Coming into a role where you are expected to get others to work together efficiently and effectively to create the best possible product or service isn’t an easy task. Especially if you have not had much experience with this type of role before! What do you need to do to set your team or department up for success? How can you motivate your employees to consistently put out a good product or service? How can you build a thriving team or department?
Here are a few things that all new leaders should understand.
One of your biggest assets as a leader is knowing your strengths and challenges. Self-awareness is probably one of the most underrated parts of leadership and yet, one of the most crucial. Who are you? What type of leadership style do you have? In what areas of your life do you excel at and struggle with? What do you expect from yourself? Others? How do you deal with conflict? Delegation? Pressure?
You’ll likely have had some experience with good and bad bosses before. So what type of leader do you want to be? What’s your view on leadership? Is that something that’s a title that you’re granted or something that you earn? Casting a vision for what you want your leadership to look like and communicating that vision to your staff sets expectations and provides accountability when you are not holding up your side of the bargain.
Identifying your department’s values and your values are critical to success. It’s important that those values that are articulated communicate the core of how your department is going to behave. Many companies will list things like communication, respect, integrity and excellence (actually…those are Enron’s values….), but often those are, what Lencioni would call, permission to play values – the minimum behavioural standard that is acceptable. Rather, you’re looking for those core values that your team is willing to hold each other accountable to and be “reprimanded for” if those values aren’t followed.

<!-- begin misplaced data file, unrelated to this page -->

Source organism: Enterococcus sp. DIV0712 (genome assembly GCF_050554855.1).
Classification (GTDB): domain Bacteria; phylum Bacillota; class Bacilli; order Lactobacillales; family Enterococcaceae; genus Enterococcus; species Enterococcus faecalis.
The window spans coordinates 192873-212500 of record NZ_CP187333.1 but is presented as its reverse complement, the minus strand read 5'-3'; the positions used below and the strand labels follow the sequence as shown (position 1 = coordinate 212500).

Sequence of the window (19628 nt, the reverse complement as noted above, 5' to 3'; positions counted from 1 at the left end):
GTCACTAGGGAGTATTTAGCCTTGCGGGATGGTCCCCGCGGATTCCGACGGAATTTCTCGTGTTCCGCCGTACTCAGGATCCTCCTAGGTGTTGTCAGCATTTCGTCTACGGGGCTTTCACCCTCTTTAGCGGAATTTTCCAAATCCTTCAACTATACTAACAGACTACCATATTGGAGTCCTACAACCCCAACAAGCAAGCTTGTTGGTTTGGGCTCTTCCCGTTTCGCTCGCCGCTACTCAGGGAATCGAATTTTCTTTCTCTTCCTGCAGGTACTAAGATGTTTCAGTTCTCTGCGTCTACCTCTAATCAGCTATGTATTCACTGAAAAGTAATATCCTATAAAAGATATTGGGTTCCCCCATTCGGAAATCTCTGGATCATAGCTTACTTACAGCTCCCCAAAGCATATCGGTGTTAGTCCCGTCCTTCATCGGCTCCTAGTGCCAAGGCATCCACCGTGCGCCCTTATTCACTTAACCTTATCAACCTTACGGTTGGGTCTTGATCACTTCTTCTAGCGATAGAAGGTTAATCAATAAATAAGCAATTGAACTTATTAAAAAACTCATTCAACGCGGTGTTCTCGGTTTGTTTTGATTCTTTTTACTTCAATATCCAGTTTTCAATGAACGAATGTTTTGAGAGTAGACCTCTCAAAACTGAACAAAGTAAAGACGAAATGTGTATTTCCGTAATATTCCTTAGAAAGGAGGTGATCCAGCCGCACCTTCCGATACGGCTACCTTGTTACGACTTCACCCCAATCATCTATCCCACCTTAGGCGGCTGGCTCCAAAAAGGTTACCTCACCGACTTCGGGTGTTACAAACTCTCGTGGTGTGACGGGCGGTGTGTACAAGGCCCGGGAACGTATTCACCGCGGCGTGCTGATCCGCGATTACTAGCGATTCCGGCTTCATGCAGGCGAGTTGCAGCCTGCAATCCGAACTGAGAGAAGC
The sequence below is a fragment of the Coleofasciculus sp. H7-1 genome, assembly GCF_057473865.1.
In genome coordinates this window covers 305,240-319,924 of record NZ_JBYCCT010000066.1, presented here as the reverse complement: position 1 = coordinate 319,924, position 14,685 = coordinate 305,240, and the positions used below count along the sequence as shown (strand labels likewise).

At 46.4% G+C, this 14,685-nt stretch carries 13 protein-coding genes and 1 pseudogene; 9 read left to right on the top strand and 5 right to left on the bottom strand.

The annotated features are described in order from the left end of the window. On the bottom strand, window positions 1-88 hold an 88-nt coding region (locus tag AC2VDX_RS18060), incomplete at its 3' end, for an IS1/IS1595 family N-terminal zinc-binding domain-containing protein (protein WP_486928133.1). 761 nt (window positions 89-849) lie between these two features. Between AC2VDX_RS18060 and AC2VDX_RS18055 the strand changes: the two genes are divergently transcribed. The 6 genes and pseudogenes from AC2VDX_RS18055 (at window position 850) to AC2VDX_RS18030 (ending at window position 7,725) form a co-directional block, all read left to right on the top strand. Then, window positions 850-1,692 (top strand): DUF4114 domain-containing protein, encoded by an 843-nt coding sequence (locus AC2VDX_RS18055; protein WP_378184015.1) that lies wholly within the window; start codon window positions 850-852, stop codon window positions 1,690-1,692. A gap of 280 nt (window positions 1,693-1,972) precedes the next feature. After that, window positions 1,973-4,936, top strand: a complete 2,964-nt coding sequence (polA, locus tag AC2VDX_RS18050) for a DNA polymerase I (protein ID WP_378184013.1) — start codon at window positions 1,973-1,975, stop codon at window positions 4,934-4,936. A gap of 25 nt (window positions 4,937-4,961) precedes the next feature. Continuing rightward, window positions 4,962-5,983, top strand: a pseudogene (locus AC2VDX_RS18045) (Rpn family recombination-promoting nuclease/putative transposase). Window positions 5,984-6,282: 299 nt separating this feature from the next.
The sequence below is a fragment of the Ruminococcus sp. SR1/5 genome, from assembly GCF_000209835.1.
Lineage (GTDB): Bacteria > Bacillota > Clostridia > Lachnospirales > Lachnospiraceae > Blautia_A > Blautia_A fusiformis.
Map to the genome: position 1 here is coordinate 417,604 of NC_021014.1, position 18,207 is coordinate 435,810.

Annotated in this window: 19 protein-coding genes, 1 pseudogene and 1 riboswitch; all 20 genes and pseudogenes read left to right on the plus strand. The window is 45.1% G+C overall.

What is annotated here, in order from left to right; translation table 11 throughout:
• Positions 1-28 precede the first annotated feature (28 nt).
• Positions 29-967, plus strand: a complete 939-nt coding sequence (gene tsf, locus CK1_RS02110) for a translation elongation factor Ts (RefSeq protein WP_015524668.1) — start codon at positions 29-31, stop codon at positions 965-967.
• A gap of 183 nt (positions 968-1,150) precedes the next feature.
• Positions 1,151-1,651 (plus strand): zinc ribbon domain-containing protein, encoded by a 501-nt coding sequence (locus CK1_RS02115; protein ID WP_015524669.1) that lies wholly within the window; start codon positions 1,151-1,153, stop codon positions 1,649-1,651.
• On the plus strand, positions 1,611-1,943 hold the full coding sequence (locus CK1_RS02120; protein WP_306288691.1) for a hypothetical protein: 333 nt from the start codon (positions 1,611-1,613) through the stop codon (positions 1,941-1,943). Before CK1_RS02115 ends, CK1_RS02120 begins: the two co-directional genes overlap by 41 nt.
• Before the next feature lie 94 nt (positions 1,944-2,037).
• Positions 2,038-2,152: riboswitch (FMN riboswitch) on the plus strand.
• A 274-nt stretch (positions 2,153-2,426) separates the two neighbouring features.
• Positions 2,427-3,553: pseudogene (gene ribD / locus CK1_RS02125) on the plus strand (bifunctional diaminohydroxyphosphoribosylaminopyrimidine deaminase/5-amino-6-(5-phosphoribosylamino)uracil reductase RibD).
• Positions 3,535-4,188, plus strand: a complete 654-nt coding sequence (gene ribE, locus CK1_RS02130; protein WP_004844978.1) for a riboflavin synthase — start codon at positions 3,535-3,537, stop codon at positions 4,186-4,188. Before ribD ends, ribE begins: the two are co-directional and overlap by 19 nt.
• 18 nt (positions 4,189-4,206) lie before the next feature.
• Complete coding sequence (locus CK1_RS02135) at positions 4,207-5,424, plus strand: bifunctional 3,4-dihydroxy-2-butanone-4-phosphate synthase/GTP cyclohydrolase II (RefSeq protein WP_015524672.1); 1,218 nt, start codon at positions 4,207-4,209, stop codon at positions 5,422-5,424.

Know Your People
Who are the people in your department? What motivates them? What makes them tick? Before jumping into business, spend some time getting to know each person in your department and help to foster relationships between those employees as well. Creating an atmosphere of camaraderie will not only make work more fun for everyone, it also promotes collaboration within the department.
Jason is a Conflict Management Specialist who is helping organizations and congregations move from conflict situations to creative solutions. He specializes in relational and communication issues and uses his experience and training in mediation, group facilitation, conflict management coaching, speaking and teaching to aid you and your surroundings to better cope with conflict and become more conflict resilient. Jason has a background in social services, working with individuals with developmental disabilities, mental health and at-risk youth. He complements his experience with an Advanced Certificate in Conflict Management and is currently in pursuit of his Master's Degree in Leadership. Jason lives in St. George, Ontario with his beautiful wife and two children.
Additional articles by Jason Dykstra